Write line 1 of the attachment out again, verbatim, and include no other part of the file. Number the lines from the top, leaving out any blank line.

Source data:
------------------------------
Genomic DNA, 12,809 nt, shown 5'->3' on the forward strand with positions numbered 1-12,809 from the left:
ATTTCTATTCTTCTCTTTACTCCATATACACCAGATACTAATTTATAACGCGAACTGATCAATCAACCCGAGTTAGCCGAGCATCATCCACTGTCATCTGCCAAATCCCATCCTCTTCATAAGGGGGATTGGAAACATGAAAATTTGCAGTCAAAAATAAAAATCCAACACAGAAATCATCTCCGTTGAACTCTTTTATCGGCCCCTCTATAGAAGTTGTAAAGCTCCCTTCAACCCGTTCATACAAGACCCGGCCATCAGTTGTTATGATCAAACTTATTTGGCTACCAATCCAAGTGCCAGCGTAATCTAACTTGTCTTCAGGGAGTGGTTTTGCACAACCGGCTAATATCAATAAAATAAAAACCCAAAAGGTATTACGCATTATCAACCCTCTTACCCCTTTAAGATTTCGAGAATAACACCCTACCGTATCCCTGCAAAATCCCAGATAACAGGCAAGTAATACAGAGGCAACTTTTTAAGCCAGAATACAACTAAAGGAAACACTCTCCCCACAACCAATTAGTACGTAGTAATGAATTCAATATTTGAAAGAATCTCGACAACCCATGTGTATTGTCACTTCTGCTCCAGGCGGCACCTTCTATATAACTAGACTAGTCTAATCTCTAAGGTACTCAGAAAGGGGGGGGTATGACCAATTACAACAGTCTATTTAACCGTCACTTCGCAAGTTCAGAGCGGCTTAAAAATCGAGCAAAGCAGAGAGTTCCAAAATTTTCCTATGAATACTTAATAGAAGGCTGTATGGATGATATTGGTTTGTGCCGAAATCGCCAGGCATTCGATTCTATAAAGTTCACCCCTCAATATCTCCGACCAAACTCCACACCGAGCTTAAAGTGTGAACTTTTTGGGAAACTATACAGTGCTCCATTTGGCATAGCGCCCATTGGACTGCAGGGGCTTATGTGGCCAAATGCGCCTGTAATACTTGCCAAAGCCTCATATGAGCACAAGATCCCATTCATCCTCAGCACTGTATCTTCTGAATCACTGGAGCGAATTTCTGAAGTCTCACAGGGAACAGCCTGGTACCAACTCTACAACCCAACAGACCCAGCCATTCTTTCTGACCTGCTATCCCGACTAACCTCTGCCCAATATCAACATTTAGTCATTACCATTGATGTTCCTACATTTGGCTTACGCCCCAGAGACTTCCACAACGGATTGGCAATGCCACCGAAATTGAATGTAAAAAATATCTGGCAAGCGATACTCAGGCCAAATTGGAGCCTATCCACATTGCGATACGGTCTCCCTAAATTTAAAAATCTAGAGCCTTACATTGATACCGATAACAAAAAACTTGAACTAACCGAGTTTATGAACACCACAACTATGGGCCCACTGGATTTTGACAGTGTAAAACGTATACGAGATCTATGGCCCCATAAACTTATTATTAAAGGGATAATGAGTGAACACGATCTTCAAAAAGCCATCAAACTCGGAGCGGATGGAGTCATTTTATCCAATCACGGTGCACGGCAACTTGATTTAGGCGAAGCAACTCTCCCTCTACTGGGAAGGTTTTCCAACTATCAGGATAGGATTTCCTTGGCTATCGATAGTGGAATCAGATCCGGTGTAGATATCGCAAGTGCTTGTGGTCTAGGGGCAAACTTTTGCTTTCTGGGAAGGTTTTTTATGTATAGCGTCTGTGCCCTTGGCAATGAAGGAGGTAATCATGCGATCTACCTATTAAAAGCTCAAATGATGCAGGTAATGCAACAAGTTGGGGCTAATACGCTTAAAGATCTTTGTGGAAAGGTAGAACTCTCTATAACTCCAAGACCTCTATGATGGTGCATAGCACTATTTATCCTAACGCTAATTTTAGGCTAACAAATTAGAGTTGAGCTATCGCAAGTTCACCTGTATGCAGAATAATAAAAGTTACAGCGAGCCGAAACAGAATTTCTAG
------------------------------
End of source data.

Genomic DNA, 12,809 nt, shown 5'->3' on the forward strand with positions numbered 1-12,809 from the left: